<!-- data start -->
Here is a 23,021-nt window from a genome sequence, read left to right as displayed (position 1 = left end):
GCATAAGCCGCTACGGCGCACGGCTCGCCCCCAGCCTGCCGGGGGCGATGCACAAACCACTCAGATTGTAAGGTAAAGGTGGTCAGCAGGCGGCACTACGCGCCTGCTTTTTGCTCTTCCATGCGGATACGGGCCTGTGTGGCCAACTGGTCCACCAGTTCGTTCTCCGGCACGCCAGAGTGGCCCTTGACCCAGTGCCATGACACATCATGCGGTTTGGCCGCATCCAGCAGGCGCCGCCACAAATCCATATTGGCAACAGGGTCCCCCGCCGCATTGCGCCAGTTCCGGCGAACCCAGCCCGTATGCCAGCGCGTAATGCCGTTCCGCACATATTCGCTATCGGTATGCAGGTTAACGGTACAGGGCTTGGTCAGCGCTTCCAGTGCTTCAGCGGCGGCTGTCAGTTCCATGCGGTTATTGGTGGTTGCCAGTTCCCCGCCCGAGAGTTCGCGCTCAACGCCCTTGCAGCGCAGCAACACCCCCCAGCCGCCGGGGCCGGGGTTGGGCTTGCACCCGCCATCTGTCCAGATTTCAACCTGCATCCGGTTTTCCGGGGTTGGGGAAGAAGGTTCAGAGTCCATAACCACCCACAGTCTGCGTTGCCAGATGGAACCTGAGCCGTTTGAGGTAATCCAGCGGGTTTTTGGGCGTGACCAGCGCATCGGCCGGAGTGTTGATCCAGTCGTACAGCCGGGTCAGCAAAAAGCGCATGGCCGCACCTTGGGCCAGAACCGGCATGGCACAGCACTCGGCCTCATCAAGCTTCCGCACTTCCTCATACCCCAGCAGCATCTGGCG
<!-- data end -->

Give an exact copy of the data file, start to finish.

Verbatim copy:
Here is a 23,021-nt window from a genome sequence, read left to right as displayed (position 1 = left end):
GCATAAGCCGCTACGGCGCACGGCTCGCCCCCAGCCTGCCGGGGGCGATGCACAAACCACTCAGATTGTAAGGTAAAGGTGGTCAGCAGGCGGCACTACGCGCCTGCTTTTTGCTCTTCCATGCGGATACGGGCCTGTGTGGCCAACTGGTCCACCAGTTCGTTCTCCGGCACGCCAGAGTGGCCCTTGACCCAGTGCCATGACACATCATGCGGTTTGGCCGCATCCAGCAGGCGCCGCCACAAATCCATATTGGCAACAGGGTCCCCCGCCGCATTGCGCCAGTTCCGGCGAACCCAGCCCGTATGCCAGCGCGTAATGCCGTTCCGCACATATTCGCTATCGGTATGCAGGTTAACGGTACAGGGCTTGGTCAGCGCTTCCAGTGCTTCAGCGGCGGCTGTCAGTTCCATGCGGTTATTGGTGGTTGCCAGTTCCCCGCCCGAGAGTTCGCGCTCAACGCCCTTGCAGCGCAGCAACACCCCCCAGCCGCCGGGGCCGGGGTTGGGCTTGCACCCGCCATCTGTCCAGATTTCAACCTGCATCCGGTTTTCCGGGGTTGGGGAAGAAGGTTCAGAGTCCATAACCACCCACAGTCTGCGTTGCCAGATGGAACCTGAGCCGTTTGAGGTAATCCAGCGGGTTTTTGGGCGTGACCAGCGCATCGGCCGGAGTGTTGATCCAGTCGTACAGCCGGGTCAGCAAAAAGCGCATGGCCGCACCTTGGGCCAGAACCGGCATGGCACAGCACTCGGCCTCATCAAGCTTCCGCACTTCCTCATACCCCAGCAGCATCTGGCG